Michael Brenner MD is the Elizabeth Fay Brigham Professor of Medicine, at Harvard Medical School, and Director of the Human Immunology Center at Brigham and Women’s Hospital, Boston. He is a member of the National Academy of Sciences, USA, and has received the Lee C. Howley Prize for Research in Arthritis and the Carol-Nachman Prize in Rheumatology.
Brenner’s laboratory and The Human Immunology Center at Brigham and Women’s Hospital designs and implements high dimensional immunophenotyping, single cell transcriptomic analyses and functional studies to deconstruct human autoimmune disorders. In rheumatoid arthritis, his laboratory has defined subsets of fibroblasts that mediate joint pathology and the role of synovial cadherins in regulating their pathological behavior. He recently discovered a new T cell population, called T peripheral helper T (Tph) cells that are pathologically expanded in rheumatoid arthritis and drive B cell responses and antibody production.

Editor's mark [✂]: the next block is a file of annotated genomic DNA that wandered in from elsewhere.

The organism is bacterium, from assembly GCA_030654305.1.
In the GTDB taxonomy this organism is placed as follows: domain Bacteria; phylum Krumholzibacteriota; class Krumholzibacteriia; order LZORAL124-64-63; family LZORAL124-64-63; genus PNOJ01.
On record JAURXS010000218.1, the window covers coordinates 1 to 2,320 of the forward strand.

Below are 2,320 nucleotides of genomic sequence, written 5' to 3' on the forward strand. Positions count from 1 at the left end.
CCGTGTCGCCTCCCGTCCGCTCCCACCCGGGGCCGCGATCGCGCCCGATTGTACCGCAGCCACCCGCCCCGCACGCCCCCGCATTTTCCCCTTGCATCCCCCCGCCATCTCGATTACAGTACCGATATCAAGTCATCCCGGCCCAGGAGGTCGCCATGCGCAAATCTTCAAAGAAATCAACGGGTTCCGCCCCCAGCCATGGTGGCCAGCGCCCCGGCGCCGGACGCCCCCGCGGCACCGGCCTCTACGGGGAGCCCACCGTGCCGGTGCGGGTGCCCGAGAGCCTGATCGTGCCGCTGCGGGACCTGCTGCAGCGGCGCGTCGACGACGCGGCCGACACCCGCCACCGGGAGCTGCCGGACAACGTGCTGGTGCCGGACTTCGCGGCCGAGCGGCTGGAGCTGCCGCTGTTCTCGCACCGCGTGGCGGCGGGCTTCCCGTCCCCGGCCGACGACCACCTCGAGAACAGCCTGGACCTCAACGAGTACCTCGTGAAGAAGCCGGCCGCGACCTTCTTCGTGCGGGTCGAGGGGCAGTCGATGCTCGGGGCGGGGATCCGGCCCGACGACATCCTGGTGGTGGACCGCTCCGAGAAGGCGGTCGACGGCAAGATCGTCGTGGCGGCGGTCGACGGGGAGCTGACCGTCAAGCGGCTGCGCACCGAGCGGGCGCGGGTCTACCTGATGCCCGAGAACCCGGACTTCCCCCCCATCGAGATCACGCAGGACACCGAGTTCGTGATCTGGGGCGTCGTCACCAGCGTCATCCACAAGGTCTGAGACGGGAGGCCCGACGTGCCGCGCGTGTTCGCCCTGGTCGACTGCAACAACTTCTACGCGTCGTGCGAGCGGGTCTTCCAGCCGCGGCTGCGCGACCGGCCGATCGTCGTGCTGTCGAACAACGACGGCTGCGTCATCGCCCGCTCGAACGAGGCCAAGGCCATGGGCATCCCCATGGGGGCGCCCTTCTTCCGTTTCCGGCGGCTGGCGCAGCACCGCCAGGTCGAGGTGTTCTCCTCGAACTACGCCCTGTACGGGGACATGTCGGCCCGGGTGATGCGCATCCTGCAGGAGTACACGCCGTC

Dr. Brenner’s research accomplishments in basic biology also include the discovery of γδ T cells. He defined a new system of antigen presentation by which the immune system recognizes lipids as cognate antigens via CD1 antigen presenting molecules. CD1-restricted T cells play roles in host defense and regulate adipose tissue inflammation. He identified the integrin molecule αEβ7, and its role in mucosal leukocyte homing, the role of calnexin in protein assembly and quality control, and the role of small GTPase Arl proteins in endocytic trafficking.